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Gently roll the dough into a nice even shape and place it, seam down, on a parchment or ‘Silpat’ lined baking sheet. With a sharp knife make a few shallow cuts across the top of the loaf.

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Cover and allow to rise another 30 minutes. Meanwhile preheat your oven to 500F.  Place one oven rack at the very bottom and one in the middle. When your bread is ready to bake, fill a metal baking pan with 1/2 inch steaming hot tap water. Remove the plastic wrap and generously brush the bread with water. Place your bread on the middle rack and the tray of hot water on the bottom rack of the oven. Quickly close the door to keep as much of the heat and steam in as possible. The hot water will create a steamy environment which makes a really nice crispy crust. Bake for 15 minutes then turn the pan and reduce heat to 350F. Bake another 20 minutes, until brown on the bottom. Place it on a wire rack to cool completely.

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Molasses Baked Beans – a nod to my heritage

I’ve been craving these for a couple weeks now. The crazy cold snap that’s taken a hold over Ottawa has given me the motivation to whip up a batch. I need some warmth! They’re not only a comfort food for me, they’re also homey. Molasses baked beans are a traditional food in Acadian Canada, from which my mother’s side of the family stems. I’ve been trying to replicate the flavour of my mom’s baked beans for years. The first attempt wasn’t worth writing home about. I’m now onto version 12 or so and I think I’m getting pretty darn close. She might protest since I don’t use the same ingredients, but, come on mom, ketchup isn’t an ingredient. It belongs on top of hot dogs and hamburger patties. I switched that and a couple other things out for a more “whole foods” oriented recipe. I use a bean pot in this recipe. If you don’t have one, you can use a crock-pot, a large deep casserole dish with a lid, or a covered pot on the stove top.IMG_20140102_213356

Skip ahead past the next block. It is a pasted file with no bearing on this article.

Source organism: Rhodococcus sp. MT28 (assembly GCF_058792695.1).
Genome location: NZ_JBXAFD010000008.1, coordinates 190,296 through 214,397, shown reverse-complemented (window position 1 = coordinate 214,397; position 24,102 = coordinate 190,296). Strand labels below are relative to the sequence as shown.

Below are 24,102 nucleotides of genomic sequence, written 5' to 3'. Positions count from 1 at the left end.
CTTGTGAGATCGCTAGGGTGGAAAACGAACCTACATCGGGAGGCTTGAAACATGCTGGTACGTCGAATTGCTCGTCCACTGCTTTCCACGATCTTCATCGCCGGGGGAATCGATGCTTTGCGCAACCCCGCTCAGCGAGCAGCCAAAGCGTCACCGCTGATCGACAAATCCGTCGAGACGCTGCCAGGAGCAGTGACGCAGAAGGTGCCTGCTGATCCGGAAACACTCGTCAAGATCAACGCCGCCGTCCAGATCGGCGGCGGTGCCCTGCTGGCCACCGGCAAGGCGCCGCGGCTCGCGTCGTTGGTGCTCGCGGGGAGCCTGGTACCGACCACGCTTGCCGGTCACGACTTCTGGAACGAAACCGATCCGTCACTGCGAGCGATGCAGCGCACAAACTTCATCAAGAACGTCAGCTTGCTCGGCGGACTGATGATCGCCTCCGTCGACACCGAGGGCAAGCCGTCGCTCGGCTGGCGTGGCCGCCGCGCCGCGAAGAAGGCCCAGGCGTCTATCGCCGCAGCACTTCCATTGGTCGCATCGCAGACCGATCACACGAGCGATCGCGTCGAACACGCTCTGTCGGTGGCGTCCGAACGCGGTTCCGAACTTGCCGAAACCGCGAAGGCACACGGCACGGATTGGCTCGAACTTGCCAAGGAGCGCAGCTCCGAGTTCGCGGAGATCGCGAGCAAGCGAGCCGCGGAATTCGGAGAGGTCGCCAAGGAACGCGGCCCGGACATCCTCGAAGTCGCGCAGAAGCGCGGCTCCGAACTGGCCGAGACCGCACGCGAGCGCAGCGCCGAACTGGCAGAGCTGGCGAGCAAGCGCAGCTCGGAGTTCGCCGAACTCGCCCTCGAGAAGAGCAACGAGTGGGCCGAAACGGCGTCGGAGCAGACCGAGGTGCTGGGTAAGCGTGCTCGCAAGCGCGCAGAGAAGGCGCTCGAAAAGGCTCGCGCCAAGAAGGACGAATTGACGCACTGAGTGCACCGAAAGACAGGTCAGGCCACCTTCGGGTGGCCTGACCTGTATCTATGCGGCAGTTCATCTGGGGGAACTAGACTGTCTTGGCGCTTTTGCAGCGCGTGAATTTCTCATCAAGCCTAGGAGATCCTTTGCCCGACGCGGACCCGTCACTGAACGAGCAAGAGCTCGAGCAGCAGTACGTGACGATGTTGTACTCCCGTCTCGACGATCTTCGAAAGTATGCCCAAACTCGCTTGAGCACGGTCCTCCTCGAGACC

Molasses Baked Beans

  • 2 cups dried navy beans
  • 2 slices bacon, cut into small strips
  • 1 small onion, finely diced
  • 1 clove garlic, minced
  • 1/4 tsp ground ginger
  • 1 tsp ground mustard seed
  • 2  bay leaves
  • 1 small can tomato paste
  • 2 tbsp cider vinegar
  • 2/3 cup fancy molasses
  • 3 c water
  • 1 tbsp salt

Soak the navy beans, uncovered, overnight in plenty of cold water.

Preheat your oven to 350F.

In a medium sauce pot cook the bacon over medium heat until the fat is rendered. Add in the onions and garlic and cook until translucent. Add the ground ginger and mustard seed and toast 1 minute. Add everything but the beans to the pot and bring to a simmer. Meanwhile, strain the soaked beans and place them into a bean pot (4 qt or larger). Once the sauce is simmering pour it over the beans and give them a stir. Cover and bake for 2 hours, stirring halfway through. Remove the lid, stir and bake for another hour, uncovered.

This recipe makes 6 small servings and only costs 5$ to make.

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Favorite winter dishes

Hey folks! Happy New Year! We’re ringing in 2014 with a frigid cold snap here in Ottawa. It’s -25C today with a strong icy wind. This weather has me thinking about classic winter dishes to help warm your bones. I’m soaking some navy beans to make baked beans later today.

Is there a go-to dish you like to make when it’s this cold outside?

Chicken Stock

Every now and then whole chickens go on sale at my favorite grocery store and I always take the opportunity to pick up a couple. It makes buying chicken affordable for me and I get to use the bones to make my own chicken stock. This recipe is mainly meant for use in brothy soups and other hot foods. It has great flavor but is not concentrated enough to set when cooled. It takes some time to make, but it’s worth it. I like to freeze it in 2 cup containers for convenience.

Chicken Stock

  • bones from 2 chickens
  • 6 L cold water
  • 3 onions, quartered
  • 5 celery stalks, quartered
  • 2 large carrots, trimmed and cut into large chunks
  • 6 cloves garlic, crushed
  • 1 tsp whole peppercorns
  • 4 bay leaves